We are living, you see, in an era historians will someday call the Twilight of Authority, not just the social establishment of authority, but the very concept of authority itself. Not a single institution in our culture is immune to this disintegration, not the Presidency, not the legislatures, not the courts, and certainly not the police, nor private institutions like the Church, mass media, the National Rifle Association, the Boy Scouts, even the ACLU. Each has been subject over the past few decades, to outrageous public scandals and to structural failures that are revealing, for all that they may have gotten less publicity.

Everywhere we find that all these years, we've been following the suggestions and dictates of hapless idiots, moral cripples, lunatics, and criminals unfit to direct their own miserable lives, let alone ours.

To the majority of individuals, concerned with living their lives, doing their jobs, raising their kids, this process, the collapse of authority, is completely transparent. They are, for the most part, unaware of it. Those who wield authority, however—who've sacrificed everything and everybody in their lives to do so—are painfully aware of what's going on. They are determined to stop it at any price, especially if they can arrange for that price to be paid by somebody else.

Like you, me, the Afghan and Iraqi people, and the people of New Orleans.

It may occur to the intelligent reader to wonder how I know all of this stuff. Where do I get my information? Do I have a crystal ball? Do I use Tarot cards or the I Ching? Or did I simply pull it out of some portion of my anatomy that we'll pretend that I'm too polite to mention?

Well, to begin with, I'm relatively old. I've been around a while, kept my eyes open, and I've seen—and smelled—how things really work. I'm conversant enough with history that readers often ask me if I'm an historian. Two hundred twenty-nine years have passed since Adam Smith published Wealth of Nations and western civilization is still infested with the exactly same brand of mercantilism—disguised as private capitalism—that the old boy bitterly complained about back then.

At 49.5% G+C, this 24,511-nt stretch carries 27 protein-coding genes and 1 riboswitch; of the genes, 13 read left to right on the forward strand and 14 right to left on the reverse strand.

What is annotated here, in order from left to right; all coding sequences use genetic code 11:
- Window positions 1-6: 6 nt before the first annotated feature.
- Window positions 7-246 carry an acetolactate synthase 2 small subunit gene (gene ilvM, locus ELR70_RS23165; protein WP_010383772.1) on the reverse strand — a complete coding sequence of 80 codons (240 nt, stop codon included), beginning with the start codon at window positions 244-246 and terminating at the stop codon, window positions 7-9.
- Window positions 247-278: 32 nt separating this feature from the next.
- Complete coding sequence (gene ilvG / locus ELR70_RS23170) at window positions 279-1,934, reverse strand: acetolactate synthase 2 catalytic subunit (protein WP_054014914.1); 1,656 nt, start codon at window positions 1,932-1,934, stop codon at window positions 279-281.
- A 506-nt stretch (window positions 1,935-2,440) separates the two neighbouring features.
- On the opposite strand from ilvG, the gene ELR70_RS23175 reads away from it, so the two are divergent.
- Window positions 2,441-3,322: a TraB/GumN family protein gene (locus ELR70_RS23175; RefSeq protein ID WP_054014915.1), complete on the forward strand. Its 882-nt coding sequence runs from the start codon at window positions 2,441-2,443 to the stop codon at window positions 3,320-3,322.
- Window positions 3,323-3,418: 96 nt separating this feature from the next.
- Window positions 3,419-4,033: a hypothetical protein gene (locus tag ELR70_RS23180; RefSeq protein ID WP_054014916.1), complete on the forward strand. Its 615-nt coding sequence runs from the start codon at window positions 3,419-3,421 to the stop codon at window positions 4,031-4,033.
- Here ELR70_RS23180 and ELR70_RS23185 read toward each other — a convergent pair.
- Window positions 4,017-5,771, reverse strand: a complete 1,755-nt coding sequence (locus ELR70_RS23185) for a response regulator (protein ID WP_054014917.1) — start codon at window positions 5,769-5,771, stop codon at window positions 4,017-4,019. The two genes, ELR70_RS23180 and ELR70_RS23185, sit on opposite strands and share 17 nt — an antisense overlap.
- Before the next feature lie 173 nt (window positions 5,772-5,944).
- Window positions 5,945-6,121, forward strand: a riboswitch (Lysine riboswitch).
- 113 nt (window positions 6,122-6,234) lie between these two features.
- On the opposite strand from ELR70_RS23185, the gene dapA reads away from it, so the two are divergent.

In that sense, the American Revolution was lost almost before it began.

Apparently, my methods work. In my first novel, I predicted home PCs, wall-sized video screens, laptops, and the Internet. In my second, when laughing "experts" claimed it was only wishful thinking, I predicted the collapse of the Soviet Empire a decade before it happened.

In 1976, in what was later estimated to be a 500-year event, the steep-sided Big Thompson River canyon, west of Loveland, Colorado, filled by an unusual stationary thunderstorm, ended in a flood that washed human bodies downriver as far as Greeley, some thirty miles out on the prairie. The canyon had hardly drained and dried before the government was busy stealing millions of dollars of real estate on the absurd grounds that it was too dangerous for people to live and work there.

By that reasoning, government should seize property anywhere on Earth subject to meteor strikes—which means anywhere on Earth. The State has an insatiable hankering for land. There is even a movement—Agenda 21, encysted in the U.N.—to abolish private property altogether. Although you can bet good money that doesn't include corporations.